Wind and Tide Information
High tide at Kahului was 1.4 foot at 1:18 AM late last night, dropping to a low of 0.1 foot at 7:28 AM this morning, then rising to a high of 2.4 foot at 2:35 PM early this afternoon, before once again dropping to a low of 0.7 foot at 8:58 PM early this evening
The sunrise was at 06:06 am this morning and will set at 06:50 pm this evening. The Moon is currently 27 days old, and is in a Waning Crescent phase. The next New Moon will occur at 2:13 PM on Monday, August 25th.
Moderate northeast to east-northeasterly tradewinds will continue around 19-20 mph today and should remain at similar levels through Saturday before slowly decreasing Sunday into the upcoming week. Wind speeds should stay rather light through much of next week.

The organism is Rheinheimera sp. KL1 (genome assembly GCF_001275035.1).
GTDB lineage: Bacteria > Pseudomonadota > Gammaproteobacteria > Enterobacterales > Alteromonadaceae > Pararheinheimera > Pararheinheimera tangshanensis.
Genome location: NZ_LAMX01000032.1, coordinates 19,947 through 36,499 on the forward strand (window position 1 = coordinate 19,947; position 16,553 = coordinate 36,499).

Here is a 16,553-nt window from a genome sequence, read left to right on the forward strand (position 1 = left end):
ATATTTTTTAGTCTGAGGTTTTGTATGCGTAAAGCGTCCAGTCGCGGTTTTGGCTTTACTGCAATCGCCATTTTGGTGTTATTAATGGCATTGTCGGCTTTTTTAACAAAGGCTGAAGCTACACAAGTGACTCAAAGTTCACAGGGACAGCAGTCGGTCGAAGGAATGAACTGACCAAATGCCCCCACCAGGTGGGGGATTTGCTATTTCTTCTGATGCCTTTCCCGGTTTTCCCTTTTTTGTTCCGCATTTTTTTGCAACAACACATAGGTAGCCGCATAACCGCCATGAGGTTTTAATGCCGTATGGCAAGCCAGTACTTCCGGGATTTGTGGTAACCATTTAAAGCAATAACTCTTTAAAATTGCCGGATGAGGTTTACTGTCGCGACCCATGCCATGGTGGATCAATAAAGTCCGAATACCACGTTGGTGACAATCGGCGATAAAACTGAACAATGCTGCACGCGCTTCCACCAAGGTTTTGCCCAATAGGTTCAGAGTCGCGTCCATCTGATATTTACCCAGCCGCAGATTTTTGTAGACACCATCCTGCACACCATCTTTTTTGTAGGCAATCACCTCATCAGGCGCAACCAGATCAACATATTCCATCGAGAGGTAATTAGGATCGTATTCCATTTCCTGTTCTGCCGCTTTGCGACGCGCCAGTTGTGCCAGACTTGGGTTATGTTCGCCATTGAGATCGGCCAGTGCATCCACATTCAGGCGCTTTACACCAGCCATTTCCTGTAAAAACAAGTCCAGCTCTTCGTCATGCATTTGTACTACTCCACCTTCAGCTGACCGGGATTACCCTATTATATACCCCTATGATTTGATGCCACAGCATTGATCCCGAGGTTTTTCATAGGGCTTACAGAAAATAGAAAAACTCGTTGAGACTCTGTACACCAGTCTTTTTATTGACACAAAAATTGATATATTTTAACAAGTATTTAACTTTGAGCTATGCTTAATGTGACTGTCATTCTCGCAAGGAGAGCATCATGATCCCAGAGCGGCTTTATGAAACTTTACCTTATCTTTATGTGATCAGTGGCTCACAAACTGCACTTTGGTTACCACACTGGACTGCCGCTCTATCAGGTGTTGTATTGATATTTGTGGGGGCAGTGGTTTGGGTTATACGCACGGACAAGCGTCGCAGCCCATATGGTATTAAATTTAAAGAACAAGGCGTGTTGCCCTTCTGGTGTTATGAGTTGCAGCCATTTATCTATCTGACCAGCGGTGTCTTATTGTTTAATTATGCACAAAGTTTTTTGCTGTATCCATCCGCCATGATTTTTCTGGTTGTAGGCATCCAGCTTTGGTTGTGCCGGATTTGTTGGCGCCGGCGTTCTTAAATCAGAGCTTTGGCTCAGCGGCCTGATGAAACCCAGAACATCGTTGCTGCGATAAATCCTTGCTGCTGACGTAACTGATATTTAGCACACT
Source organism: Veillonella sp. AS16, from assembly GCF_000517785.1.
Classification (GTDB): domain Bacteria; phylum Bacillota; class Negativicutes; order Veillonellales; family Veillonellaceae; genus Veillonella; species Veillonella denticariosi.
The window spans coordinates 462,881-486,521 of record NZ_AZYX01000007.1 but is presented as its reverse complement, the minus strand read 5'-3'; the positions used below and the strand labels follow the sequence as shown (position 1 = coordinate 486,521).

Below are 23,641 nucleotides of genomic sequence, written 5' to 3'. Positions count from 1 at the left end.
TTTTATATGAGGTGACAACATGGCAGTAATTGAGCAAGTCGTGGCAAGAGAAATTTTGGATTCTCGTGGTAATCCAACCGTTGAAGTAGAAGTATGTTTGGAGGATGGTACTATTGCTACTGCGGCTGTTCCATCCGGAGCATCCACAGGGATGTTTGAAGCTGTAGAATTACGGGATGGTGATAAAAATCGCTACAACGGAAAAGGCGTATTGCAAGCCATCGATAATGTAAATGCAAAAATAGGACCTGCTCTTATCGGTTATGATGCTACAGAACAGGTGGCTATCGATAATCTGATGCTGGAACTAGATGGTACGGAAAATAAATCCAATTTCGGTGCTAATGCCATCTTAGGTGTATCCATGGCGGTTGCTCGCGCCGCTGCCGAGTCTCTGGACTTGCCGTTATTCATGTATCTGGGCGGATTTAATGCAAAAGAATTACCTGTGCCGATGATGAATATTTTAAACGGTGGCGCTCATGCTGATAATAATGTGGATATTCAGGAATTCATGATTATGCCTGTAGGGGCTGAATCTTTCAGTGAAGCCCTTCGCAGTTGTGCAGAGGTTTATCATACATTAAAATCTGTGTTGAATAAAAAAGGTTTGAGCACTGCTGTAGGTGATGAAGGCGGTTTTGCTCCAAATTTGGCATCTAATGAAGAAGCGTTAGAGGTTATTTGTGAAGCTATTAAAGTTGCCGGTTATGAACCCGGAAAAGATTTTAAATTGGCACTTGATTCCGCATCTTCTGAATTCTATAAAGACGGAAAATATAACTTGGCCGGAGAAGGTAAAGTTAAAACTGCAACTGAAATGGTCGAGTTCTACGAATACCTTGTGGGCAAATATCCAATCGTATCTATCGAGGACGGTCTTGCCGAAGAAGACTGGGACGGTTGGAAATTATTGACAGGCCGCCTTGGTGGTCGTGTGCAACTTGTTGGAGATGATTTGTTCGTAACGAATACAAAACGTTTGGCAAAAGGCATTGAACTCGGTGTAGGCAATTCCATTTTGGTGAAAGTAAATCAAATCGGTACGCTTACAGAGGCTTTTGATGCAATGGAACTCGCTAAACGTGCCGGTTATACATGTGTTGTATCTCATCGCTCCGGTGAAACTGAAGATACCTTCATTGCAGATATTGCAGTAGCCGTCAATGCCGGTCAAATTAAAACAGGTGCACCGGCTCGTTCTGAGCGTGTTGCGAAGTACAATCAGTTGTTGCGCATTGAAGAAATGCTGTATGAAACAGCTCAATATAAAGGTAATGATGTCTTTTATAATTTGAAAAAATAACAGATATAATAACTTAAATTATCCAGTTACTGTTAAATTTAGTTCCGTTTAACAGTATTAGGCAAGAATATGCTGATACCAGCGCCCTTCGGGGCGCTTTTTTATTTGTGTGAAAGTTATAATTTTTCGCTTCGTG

Sunset: 6:49 PM
Weather Outlook for Friday
Trade winds will continue with minor changes in speed into next week. Showers generally will be light, and limited to slopes of the Big Island each afternoon, and windward slopes across the state all day. However, showers may be slightly more active from Sunday night into Monday.
Although satellite measurements still detected a bubble of moist air around and west of the smaller islands, a drier air mass with more stable low clouds moved in from the northeast. Subsidence from a mid-level ridge expanding over the state from the northeast also helped to suppress shower development. The stable low clouds may yet produce a few showers when forced up windward slopes, but accumulation should remain on the light side.
Solutions largely agreed that the expansion of the ridge aloft will be brief, and that broad, shallow troughing then will expand over the state from the southwest into the weekend. The resulting reduction in subsidence will tend to counter a decrease in precipitable water upwind, so the practical change in trade showers likely will be, subtle. The shallow trough and weak ridge then will alternate expanding over the state and retreating, resulting in little net effect locally.